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First, it was nice to see Costa Rica through her eyes.  It was her first experience in this type of rural environment and while everything is just so normal for me now, for someone new, there can actually be some interesting and sometimes scary moments.  One thing she probably wasn’t totally prepared for were the bugs.  We’re not yet in rainy season so there aren’t many but, somehow, most of them found their way into her room.  And of course, coming from Canada in April, she had to adjust to the heat and humidity.  But by the end of the week, she had settled  into the living environment and really enjoyed her week on the rich coast.

Then there was the dirt roads – which again, by the end of the week, she had grown accustomed to.  And let’s not forget the Costa Rica Pura Vida lifestyle.  Like when we went to a hotel in Guiones for lunch but received our food before we got our Tamarind, Lime and Ginger drinks.  Welcome to Costa Rica is all I can say.  That’s just the way it is here.

The funniest part were the howlers one morning.  She could only hear them and she couldn’t believe that there weren’t gorillas in the jungle.  They’re so loud that while she had seen howlers on our first day’s hike, she couldn’t imagine such a small animal making such a loud noise.  Especially not at 5 a.m.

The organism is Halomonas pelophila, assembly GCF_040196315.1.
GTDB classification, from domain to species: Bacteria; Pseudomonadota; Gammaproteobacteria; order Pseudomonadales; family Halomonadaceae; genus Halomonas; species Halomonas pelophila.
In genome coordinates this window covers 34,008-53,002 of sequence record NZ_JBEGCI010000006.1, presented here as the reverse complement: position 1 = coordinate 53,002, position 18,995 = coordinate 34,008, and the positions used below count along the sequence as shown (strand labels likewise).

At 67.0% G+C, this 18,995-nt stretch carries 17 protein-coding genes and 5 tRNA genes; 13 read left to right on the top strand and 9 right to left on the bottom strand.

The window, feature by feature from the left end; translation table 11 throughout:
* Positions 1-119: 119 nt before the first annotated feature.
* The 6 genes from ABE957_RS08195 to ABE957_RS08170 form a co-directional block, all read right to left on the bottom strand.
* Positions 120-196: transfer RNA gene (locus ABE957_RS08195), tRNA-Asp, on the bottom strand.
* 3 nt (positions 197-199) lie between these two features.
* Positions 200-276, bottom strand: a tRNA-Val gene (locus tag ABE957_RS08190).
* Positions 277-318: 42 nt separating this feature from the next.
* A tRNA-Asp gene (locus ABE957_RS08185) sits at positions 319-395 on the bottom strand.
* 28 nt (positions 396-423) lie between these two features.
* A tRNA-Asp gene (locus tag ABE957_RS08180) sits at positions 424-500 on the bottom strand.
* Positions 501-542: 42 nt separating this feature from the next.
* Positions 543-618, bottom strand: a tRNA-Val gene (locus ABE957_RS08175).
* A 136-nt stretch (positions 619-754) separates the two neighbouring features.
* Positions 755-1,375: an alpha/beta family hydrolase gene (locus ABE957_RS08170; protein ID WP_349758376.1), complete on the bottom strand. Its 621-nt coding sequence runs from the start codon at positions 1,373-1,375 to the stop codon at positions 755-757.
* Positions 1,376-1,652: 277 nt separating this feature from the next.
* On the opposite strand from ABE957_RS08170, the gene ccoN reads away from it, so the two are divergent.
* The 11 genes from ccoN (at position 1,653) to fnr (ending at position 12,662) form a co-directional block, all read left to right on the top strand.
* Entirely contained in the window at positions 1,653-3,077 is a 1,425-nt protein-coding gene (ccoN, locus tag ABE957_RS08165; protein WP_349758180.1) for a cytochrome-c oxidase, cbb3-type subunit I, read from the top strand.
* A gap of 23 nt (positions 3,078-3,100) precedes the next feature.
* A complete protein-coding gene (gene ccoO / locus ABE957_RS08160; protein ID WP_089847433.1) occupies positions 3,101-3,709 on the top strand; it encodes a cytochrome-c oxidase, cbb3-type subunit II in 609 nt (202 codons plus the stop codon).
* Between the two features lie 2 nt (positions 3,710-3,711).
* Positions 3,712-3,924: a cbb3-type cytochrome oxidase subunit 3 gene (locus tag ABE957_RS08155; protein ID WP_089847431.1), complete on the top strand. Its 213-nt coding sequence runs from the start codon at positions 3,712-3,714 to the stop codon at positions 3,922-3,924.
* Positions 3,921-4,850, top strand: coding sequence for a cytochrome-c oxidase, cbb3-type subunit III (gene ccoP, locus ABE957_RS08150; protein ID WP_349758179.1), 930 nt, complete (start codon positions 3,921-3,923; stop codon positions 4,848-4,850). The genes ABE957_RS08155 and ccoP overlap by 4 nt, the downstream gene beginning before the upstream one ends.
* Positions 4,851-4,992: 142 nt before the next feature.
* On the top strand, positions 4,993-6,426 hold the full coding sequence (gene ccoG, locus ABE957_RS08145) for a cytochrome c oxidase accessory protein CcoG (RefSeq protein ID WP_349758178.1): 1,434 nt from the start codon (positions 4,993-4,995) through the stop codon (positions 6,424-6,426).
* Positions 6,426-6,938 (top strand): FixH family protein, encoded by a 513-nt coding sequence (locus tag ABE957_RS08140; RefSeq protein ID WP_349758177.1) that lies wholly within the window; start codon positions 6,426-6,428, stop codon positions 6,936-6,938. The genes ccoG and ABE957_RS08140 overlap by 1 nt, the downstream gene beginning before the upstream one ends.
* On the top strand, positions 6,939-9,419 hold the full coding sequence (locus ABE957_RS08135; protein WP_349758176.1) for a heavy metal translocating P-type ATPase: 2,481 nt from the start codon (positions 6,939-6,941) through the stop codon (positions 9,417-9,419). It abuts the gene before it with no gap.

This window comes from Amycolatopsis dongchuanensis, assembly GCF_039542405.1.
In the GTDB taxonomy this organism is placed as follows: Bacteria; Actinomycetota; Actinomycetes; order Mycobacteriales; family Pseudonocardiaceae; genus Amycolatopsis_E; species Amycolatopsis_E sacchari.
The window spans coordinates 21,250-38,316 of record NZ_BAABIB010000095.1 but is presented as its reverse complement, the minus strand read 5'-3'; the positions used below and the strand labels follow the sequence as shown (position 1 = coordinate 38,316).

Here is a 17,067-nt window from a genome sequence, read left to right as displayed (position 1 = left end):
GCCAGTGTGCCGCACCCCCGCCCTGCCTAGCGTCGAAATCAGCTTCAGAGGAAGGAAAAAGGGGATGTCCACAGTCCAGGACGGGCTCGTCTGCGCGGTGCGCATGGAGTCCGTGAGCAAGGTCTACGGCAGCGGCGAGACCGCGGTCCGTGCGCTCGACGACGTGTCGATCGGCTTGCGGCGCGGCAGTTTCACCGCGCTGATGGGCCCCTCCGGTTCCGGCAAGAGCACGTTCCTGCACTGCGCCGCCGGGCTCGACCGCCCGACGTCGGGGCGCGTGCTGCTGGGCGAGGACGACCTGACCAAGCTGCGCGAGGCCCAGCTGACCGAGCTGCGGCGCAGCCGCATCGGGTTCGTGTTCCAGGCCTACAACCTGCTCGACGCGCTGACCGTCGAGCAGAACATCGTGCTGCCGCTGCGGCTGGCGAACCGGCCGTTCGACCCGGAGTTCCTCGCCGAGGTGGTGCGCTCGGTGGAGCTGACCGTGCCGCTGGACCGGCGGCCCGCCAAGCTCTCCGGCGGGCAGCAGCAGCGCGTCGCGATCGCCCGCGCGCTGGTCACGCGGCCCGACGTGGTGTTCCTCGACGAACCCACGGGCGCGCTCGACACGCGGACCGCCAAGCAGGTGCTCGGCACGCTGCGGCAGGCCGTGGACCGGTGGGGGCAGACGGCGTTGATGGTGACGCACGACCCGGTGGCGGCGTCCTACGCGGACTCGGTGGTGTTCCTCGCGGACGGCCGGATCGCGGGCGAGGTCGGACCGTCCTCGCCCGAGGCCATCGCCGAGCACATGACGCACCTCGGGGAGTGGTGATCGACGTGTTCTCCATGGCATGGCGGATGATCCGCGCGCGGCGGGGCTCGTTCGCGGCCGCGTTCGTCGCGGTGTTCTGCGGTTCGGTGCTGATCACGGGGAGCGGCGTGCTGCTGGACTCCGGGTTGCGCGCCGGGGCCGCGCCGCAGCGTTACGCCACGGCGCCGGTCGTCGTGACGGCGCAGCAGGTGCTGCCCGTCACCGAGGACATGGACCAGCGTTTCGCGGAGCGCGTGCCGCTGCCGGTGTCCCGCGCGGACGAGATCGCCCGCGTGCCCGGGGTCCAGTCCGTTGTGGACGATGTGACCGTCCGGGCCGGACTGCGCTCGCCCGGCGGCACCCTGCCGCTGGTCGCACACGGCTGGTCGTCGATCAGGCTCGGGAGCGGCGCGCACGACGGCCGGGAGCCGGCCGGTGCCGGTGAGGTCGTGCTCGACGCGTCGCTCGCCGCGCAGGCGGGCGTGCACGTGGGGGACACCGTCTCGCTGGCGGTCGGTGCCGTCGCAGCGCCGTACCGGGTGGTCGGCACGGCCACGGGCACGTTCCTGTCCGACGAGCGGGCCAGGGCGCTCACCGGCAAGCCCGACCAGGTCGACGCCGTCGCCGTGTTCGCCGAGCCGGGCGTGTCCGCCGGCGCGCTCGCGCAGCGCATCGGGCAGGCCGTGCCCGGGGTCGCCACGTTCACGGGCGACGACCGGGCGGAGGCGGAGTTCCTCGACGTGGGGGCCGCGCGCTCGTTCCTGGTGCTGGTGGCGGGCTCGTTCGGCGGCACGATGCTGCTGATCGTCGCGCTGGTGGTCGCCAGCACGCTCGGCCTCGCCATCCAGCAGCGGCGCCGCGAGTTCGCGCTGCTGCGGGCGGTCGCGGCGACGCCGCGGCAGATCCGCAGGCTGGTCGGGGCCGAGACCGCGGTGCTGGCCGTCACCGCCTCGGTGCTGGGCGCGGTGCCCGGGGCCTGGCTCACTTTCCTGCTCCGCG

As for life experiences, hers are very different from mine.  I can’t imagine being a teenager in a war-torn country and having to flee (first to Germany, then to Canada).  Because of those circumstances, she can speak fluently Bosnian, German and English.  Impressive since I’m still trying to learn Spanish!

I learned so much from her about life in this one week we spent together.  And I’m looking forward to seeing her again when she returns to Hacienda del Sol for another retreat in December.  Which I promised her…the roads will (hopefully) be graded at that time, the rivers will have water in them and everything will be so green and lush!  As for the bugs…well, I can’t do much about them!